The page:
Lifting Weights, Strong Women and Challenging Social Expectations
The number one thing I hear from women when it comes to lifting weights is, “I don’t want to get huge”.
Firstly, you won’t get big and bulky by adding a few lifting days to your fitness routine. You just won’t. Simply put, unless you’re a genetic freak, you have to try really damn hard to put on muscle mass.
Growing muscle comes from months and years of strict training and solid nutrition. I’ve been active my whole life, and consistently lifting for the last three years. I train four to six days a week, when I train I train hard, and I’m nowhere close to being built like a gorilla.
But what’s wrong with being a strong female, anyway?
Everyone has their own opinions of the ideal body, but what challenges me the most in terms of understanding beauty ideals are women’s fears and hesitations around looking strong. Why does being strong nullify your femininity? Just like “real women have curves” or “strong is the new sexy” tropes, I find associating strength with masculinity to be a very exclusionary way of looking at bodies.
Our bodies tell stories. Every scar, every muscle, every bit of fatty cushioning speaks to the things we’ve done. Muscles don’t equate to masculinity; they’re just part of our story. They say, “Hey, remember when we climbed, sweat, swam, jumped, ran and played?”
Like scars, muscles are earned and should be treated like badges of honour.
I’m tall, athletic, tough and very much a woman. Being strong is incredibly empowering—knowing and testing your physical limitations instils confidence and teaches a person humility. I’ve trained hard and exceeded expectations, but I’ve also failed tremendously. Hitting new personal bests and overcoming failure is all part of building physical and mental strength.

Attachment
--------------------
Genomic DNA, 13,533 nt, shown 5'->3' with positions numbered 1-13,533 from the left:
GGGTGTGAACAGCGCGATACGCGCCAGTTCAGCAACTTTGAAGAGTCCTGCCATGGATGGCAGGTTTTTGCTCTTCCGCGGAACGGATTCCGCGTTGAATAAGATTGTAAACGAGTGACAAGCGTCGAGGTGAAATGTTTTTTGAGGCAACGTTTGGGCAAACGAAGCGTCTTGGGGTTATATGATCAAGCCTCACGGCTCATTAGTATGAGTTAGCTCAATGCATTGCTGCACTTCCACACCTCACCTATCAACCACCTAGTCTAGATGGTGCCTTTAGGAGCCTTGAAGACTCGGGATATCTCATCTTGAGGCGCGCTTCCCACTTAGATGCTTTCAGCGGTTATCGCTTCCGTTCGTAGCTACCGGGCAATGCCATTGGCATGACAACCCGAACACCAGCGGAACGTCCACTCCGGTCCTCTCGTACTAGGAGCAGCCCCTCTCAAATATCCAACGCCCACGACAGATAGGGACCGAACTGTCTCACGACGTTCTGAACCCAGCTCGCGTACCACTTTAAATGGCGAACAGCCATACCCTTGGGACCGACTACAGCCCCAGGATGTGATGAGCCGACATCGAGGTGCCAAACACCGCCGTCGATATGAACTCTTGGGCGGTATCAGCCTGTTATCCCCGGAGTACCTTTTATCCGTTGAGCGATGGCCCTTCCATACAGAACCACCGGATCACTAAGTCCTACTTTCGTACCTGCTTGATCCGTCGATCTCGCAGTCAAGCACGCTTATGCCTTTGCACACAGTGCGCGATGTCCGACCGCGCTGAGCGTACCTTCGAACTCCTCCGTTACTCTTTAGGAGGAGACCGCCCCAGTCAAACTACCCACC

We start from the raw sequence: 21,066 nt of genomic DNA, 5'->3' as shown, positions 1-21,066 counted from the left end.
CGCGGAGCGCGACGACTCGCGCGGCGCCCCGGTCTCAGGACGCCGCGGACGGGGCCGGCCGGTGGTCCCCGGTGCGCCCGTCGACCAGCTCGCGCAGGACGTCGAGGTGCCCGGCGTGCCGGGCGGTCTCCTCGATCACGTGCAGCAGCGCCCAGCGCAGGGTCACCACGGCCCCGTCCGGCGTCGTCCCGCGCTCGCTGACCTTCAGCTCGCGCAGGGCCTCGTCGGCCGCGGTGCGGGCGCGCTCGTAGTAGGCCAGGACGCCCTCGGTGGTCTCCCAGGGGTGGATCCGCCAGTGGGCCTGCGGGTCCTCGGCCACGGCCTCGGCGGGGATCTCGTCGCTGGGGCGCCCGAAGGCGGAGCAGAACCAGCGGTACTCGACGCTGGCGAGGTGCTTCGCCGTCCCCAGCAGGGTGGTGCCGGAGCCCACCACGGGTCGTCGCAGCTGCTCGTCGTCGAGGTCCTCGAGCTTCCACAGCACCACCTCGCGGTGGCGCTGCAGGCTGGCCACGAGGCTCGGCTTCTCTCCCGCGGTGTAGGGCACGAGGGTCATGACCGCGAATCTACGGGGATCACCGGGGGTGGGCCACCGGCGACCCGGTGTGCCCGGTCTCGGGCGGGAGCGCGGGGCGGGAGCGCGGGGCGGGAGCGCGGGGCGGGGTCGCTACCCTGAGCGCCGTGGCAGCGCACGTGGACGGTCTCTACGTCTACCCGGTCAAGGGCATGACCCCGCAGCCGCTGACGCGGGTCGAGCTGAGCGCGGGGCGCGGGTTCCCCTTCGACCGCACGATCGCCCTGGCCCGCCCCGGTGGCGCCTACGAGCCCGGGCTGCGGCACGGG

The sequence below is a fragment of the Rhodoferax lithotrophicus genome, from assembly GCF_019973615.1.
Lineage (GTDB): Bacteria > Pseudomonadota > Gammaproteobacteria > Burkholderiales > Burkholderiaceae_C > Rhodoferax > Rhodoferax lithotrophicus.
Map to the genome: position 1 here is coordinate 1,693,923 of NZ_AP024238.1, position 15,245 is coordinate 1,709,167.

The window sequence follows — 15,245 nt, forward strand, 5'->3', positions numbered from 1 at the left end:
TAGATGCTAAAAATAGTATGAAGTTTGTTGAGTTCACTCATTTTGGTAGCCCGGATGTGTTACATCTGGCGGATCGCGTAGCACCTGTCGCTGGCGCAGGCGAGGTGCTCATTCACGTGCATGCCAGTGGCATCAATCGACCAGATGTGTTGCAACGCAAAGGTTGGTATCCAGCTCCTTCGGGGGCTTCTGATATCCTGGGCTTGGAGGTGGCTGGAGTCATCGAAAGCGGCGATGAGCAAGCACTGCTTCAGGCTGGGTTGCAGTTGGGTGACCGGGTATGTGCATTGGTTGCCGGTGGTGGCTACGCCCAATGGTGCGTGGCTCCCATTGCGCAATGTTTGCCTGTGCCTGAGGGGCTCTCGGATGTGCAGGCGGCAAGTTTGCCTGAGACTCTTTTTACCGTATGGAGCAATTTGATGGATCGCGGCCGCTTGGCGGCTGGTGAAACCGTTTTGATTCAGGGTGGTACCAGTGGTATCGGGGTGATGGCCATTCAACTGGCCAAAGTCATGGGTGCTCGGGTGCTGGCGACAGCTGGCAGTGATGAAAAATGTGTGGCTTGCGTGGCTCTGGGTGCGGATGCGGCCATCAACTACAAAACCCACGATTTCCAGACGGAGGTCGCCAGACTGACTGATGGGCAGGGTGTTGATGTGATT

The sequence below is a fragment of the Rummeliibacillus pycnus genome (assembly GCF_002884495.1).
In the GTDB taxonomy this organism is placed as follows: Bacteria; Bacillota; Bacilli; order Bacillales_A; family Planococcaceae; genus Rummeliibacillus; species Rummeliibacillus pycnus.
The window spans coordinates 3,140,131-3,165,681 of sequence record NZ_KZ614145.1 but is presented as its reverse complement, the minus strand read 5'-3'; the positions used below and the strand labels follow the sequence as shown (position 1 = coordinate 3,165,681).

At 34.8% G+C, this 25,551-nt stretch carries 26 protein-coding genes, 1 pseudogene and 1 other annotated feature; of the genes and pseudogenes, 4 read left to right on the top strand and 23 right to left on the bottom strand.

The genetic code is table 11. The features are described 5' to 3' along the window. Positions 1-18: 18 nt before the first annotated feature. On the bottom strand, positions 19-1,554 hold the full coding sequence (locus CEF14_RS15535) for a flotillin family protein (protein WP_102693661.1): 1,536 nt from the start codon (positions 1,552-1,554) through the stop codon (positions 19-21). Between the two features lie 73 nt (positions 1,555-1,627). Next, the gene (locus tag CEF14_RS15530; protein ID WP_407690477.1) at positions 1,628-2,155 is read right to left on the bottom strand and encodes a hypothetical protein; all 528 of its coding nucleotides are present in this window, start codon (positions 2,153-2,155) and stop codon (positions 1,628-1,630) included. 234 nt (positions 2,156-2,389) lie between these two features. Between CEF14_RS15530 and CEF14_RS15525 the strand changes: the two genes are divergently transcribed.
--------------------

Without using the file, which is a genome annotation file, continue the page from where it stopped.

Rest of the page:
So why do women shy away from looking and feeling strong and empowered? It’s so easy to buy into someone else’s idea of what we should and shouldn’t look like, or how we’re meant to act. But I for one have no desire to let social expectations dictate how I navigate this world.
I lift heavy things, run, cycle, and stay active because it keeps me sane (but sanity is relative), and because I feel it would be irresponsible not to use my body and understand it’s potential. For the short time I have on this crazy earth, I want to do and grow as much as possible…and that includes pushing myself and watching this body of mine adapt, transform, and become the most bad-ass version of itself.
Cheers to strong women; we’re a good thing.